Impact Factor (IF) - Thomson Reuters Web of KnowledgeSM)

2018: 1.152 - 5 years IF: 1.315

2017: 1.000 - 5 years IF: 1.000

2016: 0.938 - 5 years IF: 1.010

2015: 0.641 - 5 years IF: 0.673

2014: 0.628 - 5 years IF: 0.652

2013: 0.390 - 5 years IF: 0.504

2012: 0.605

2011: 0.468

2010: 0.309

2009: 0.136

An international Journal published under the auspices of:

Recognized by:

DOI 10.4461/GFDQ.2018.41.9

Proceedings of the International Conference “GEOSUB 2016″, Ustica (Italy) 13 – 16 September, 2016
FURLANI S., ANTONIOLI A., SCICCHITANO G. & BUSETTI M. Guest Editors

 

ANZIDEI M., SCICCHITANO G., TARASCIO S., DE GUIDI G., MONACO C., BARRECA G., MAZZA G., SERPELLONI E. & VECCHIO A.,

Coastal retreat and marine flooding scenario for 2100: a case study along the coast of Maddalena Peninsula (southeastern Sicily)

Pages 5-16

Abstract

The coastal area of southeastern Sicily (Italy) is undergoing weak land subsidence, heavy coastal retreat, land flooding and exposed to severe storms associated with high-waves, also in consequence of the global sea level rise, which is expected to raise even more that 1 m by 2100 AD depending on different estimates. This value will be even larger in subsiding coasts, entailing widespread environmental changes, coastal retreat, marine flooding and loss of land, which will be subtracted to human activities. To understand the impact of rising sea level on the coast of Maddalena Peninsula, near the town of Siracusa, we realized a very high resolution Digital Terrain Model (DTM) through aerial photogrammetric surveys, obtained by Unmanned Aerial Vehicles (UAV) on which we projected the expected coastline for 2100 AD. Here we show a detailed marine flooding scenario for 2100, as generated from: i) high resolution DTM, ii) rate of land subsidence from GPS data and iii) predicted sea level projections from the IPCC AR5 reports (RCP2.6 and RCP8.5). Our analysis estimates a maximum relative sea level rise at 0.20 m and 0.65 m for 2050 AD and 2100 AD, respectively for AR 8.5 scenario. The increased sea levels will cause relevant morphological changes to the investigated coast with a maximum beach retreat of 27 m and a loss of land of 7400 m2, affecting building integrity and people safety.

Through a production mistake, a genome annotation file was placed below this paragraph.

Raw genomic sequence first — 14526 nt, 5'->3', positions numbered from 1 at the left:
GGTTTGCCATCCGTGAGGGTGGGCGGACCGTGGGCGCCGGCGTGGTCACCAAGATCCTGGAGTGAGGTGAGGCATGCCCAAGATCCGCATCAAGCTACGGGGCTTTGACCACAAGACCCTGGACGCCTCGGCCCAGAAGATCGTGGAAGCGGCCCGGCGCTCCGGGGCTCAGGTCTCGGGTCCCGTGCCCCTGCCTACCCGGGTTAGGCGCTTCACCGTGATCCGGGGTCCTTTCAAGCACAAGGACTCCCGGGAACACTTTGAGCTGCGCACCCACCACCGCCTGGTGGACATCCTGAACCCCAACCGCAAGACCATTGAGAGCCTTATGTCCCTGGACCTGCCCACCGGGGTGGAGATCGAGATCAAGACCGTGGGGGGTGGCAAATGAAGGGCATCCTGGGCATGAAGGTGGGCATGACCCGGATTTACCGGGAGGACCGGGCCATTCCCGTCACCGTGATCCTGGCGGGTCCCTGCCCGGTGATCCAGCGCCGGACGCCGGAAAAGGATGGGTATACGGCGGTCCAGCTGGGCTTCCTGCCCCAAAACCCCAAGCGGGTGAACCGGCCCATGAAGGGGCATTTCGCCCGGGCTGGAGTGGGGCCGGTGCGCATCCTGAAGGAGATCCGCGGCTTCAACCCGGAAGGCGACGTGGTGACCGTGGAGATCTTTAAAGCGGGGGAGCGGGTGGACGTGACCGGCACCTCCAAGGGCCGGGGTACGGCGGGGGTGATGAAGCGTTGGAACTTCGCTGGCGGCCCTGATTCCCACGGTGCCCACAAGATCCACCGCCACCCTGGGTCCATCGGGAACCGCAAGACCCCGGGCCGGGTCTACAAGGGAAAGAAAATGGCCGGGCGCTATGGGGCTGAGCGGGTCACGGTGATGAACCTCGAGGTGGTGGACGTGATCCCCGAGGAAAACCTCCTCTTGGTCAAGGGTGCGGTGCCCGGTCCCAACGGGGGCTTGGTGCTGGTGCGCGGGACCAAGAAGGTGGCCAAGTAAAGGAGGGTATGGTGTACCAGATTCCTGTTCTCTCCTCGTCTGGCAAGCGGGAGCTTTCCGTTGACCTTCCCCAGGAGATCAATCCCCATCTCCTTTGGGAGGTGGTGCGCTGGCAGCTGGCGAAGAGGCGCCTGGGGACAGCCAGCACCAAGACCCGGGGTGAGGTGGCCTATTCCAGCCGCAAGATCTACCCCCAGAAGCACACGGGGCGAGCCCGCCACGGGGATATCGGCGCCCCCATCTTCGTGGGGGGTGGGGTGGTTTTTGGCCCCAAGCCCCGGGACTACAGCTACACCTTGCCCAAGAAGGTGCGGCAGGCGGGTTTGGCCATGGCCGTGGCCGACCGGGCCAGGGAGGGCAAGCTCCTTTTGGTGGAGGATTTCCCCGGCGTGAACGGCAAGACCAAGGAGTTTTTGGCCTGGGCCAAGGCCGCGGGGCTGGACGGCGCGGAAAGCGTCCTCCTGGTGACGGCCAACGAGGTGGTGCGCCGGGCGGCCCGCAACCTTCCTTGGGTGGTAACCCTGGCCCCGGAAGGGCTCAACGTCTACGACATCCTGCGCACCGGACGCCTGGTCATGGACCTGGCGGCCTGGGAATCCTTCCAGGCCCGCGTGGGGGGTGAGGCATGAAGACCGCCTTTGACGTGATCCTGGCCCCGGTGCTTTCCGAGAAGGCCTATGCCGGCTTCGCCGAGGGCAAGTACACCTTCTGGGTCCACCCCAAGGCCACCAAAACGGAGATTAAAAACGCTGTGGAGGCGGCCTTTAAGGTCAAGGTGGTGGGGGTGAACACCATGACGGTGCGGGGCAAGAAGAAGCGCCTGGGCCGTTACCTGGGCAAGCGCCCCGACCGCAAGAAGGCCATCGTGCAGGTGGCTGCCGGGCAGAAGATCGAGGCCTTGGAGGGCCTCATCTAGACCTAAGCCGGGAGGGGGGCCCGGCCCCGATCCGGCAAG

→ Download Abstract PDF

→ Full Text PDF